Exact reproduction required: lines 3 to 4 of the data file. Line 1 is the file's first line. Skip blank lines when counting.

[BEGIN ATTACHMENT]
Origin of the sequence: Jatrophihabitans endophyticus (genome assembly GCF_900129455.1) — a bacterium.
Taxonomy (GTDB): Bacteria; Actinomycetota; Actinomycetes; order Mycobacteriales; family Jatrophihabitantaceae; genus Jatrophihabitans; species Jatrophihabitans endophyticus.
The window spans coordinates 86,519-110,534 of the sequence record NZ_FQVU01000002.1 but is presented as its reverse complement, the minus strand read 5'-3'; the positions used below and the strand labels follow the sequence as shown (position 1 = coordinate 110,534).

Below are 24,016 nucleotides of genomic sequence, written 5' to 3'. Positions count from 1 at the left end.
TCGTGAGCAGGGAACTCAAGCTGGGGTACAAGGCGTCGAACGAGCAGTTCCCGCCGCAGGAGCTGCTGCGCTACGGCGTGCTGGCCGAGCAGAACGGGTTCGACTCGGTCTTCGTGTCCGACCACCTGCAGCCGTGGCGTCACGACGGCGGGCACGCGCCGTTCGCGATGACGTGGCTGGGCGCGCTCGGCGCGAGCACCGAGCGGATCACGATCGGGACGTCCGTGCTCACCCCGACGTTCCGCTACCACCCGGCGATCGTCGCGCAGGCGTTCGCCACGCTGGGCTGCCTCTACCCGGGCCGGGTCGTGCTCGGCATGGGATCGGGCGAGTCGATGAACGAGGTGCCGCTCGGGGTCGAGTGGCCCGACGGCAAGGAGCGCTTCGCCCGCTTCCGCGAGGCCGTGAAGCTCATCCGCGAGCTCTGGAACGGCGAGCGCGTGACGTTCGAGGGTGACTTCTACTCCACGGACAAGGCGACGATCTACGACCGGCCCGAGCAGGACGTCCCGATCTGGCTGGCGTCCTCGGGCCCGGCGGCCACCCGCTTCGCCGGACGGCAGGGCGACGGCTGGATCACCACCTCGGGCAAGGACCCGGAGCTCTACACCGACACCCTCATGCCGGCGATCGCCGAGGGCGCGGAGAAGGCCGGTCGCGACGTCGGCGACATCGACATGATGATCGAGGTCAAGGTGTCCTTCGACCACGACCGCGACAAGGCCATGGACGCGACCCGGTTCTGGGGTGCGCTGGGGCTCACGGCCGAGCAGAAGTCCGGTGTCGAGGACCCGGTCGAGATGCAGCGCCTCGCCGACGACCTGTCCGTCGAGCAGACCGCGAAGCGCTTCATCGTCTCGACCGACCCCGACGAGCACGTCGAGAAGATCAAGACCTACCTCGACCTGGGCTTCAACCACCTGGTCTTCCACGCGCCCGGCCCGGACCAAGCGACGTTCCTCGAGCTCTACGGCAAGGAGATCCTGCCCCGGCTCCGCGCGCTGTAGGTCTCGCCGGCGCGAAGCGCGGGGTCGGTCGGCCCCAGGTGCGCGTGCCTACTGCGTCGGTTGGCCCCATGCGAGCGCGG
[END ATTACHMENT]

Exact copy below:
The window spans coordinates 86,519-110,534 of the sequence record NZ_FQVU01000002.1 but is presented as its reverse complement, the minus strand read 5'-3'; the positions used below and the strand labels follow the sequence as shown (position 1 = coordinate 110,534).

Below are 24,016 nucleotides of genomic sequence, written 5' to 3'. Positions count from 1 at the left end.